India armed forces envisage jointness through coordination.
As the concept Note for DefCom 2019 stated, ‘coordination approach’ implies each service will plan, “ train, equip and prepare for their respective missions and agree to ‘coordinate’ their operations when required”.
This is perhaps a realistic assessment of the present level of jointness however the common perception is of ‘ integrated approach’ of jointness with a degree of unity of command for the three service elements in a force to operate under a single commander.
This is evident from organization of Integrated Battle Groups (IBGs) which will comprise of all arms of the Army to create a cohesive force tailored for modern day operations. The army appears to be transiting to the integrated approach. Integration of the Indian Air Force in the IBGs which could be in the form of the newly inducted AH-64EApache Attack Helicopters as well as strike aircraft will be a given as the resources are available at the operational level in the Army Corps.
Success in today’s battles can best be achieved most economically through joint operations, there is a need for dovetailing air force combat support for IBGs the soonest if not already done.
This will be facilitated by the fact that air combat forces by their nature are highly flexible and operate on the principle of centralised control with decentralised execution.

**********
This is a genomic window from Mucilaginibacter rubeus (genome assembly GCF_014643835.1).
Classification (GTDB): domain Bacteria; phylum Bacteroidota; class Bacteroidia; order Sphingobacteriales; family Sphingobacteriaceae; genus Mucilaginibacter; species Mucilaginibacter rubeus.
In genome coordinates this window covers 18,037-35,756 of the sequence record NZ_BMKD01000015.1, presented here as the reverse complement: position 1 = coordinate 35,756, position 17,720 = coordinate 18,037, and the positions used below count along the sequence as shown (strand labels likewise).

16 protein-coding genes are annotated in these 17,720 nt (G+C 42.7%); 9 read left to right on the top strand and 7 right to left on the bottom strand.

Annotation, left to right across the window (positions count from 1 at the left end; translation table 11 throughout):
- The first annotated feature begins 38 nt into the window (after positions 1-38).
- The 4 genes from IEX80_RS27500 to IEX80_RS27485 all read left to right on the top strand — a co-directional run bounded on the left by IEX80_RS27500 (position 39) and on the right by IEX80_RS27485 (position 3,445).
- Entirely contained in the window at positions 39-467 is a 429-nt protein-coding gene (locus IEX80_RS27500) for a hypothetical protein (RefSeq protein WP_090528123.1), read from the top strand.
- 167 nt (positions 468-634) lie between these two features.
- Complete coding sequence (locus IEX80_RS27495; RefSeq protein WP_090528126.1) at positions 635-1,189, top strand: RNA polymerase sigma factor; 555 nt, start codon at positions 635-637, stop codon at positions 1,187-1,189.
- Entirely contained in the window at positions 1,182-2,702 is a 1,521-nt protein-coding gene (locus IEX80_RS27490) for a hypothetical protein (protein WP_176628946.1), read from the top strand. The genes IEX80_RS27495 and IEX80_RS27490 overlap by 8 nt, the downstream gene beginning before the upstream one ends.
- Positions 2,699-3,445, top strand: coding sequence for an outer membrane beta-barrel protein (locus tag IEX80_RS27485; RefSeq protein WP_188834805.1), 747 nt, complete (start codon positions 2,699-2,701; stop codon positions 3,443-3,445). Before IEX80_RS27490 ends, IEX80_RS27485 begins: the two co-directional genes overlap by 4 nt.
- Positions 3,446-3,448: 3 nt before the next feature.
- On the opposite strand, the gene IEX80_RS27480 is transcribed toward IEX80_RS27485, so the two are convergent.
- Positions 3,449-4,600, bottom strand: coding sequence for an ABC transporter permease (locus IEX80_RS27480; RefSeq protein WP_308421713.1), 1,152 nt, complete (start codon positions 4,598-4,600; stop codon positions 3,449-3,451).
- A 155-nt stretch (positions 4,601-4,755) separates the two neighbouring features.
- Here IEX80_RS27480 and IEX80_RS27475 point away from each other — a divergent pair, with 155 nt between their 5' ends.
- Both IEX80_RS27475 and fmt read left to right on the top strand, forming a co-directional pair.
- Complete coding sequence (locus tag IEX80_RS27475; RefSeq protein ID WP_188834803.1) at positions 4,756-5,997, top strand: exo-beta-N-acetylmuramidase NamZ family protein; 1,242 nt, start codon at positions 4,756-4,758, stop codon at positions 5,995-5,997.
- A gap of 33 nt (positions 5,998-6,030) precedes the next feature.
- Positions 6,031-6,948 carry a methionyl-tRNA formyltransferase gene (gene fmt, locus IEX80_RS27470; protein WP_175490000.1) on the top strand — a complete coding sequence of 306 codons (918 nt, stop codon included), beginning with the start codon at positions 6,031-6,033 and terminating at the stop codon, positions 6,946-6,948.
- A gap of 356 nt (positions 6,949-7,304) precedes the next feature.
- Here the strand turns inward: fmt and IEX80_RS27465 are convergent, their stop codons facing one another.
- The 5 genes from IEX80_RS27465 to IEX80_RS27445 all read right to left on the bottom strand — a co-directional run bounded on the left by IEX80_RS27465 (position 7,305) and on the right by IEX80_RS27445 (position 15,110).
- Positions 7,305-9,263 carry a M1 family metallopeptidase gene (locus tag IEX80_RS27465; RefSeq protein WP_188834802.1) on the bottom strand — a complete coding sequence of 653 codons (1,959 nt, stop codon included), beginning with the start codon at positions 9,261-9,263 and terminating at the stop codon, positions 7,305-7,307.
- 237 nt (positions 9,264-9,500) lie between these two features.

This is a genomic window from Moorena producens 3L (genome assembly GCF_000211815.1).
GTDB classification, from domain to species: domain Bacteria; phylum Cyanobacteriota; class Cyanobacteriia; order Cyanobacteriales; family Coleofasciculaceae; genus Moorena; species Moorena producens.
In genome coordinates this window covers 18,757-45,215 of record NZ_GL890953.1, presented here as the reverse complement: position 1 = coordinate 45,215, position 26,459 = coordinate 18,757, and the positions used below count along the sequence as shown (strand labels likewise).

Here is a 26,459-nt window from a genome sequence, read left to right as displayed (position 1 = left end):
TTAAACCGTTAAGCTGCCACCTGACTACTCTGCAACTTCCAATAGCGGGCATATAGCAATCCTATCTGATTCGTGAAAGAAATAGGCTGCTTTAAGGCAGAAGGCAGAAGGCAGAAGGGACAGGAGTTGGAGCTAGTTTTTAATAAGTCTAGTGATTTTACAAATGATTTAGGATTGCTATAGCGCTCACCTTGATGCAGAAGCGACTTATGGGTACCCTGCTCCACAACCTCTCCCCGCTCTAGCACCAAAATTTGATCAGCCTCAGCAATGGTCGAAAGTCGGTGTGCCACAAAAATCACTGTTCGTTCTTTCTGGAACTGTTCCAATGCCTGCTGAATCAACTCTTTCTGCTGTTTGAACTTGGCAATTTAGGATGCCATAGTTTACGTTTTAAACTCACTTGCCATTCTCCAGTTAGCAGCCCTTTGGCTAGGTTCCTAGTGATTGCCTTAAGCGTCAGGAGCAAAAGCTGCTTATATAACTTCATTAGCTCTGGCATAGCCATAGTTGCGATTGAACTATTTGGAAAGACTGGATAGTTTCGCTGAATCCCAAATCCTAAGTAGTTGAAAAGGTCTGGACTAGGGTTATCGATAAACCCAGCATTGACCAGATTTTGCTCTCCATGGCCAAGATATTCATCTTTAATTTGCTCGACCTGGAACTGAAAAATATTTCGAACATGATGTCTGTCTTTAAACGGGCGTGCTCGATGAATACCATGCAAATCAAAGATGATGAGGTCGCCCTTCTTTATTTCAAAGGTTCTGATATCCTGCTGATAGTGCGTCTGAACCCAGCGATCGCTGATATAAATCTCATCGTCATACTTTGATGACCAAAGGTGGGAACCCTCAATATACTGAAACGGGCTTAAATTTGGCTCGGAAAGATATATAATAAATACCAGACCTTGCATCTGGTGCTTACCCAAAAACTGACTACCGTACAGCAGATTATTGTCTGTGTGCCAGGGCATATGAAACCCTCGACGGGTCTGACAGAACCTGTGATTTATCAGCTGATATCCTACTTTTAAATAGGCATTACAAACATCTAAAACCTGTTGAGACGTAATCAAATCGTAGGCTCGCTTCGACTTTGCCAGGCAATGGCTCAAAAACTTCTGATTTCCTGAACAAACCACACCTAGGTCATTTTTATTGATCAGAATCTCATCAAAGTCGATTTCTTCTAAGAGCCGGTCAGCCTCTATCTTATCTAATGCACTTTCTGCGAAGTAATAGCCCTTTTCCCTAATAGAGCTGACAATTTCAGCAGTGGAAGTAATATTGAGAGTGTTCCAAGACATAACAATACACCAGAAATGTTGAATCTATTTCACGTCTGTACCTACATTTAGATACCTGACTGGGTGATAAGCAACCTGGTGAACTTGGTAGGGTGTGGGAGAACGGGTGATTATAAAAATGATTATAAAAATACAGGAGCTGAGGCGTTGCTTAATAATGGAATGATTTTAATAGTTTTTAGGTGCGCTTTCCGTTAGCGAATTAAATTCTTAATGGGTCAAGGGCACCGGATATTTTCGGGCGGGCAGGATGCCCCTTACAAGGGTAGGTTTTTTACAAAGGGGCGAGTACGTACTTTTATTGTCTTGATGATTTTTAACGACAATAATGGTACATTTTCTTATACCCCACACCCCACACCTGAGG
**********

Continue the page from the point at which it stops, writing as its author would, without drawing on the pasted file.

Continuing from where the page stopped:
Allocation of air effort to support IBG operations which require urgent and sustained reconnaissance, surveillance or close air support is thus feasible. This will enable exploitation of potent platforms as the Apache 64 E helicopter which includes air to ground Hellfire missiles, 70 mm Hydra rockets and air to air Stinger missiles. Apache also carries one 30 mm chain gun with 1200 rounds as part of area weapon sub system.
The helicopter has fire control radar, nose mounted sensor suite for target acquisition and night vision systems. This will enhance the capability of IAF to support army strike corps and the IBGs.
There are mainly two factors which have possibly contributed to transformation to IBGs – operational conditions and advances in communications.
Operational conditions favour a smaller integrated force in the nuclear environment. Thus a battle group based on an infantry or a mechanised brigade can be decisive with resources provided to enable it to conduct an all arms battle.
The second factor is communications and command and control. There are mainly three layers of HQs involved in military operations – Corps, Division and Brigade Thus a corps Hqs controls three divisions while a divisional HQs three brigades. Advances in communications facilitates a corps HQ to directly control a brigade or a battle group thus the IBG concept seems viable.
The IBG is a microcosm of integration, this has to be transcended to theatre commands where forces will live and fight jointly. When that will come about is not clear so far despite the seminal appointment of the Chief of Defence Staff announced by Prime Minister Narendra Modi from the ramparts of the Red Fort on 15 August 2019. Even as the Indian armed forces are moving towards greater jointness and integration, the operational environment has transitioned to that of conflict exploitation in parallel domains.
Thus there could be a case for transition from integration to Multi Domain Operations (MDO).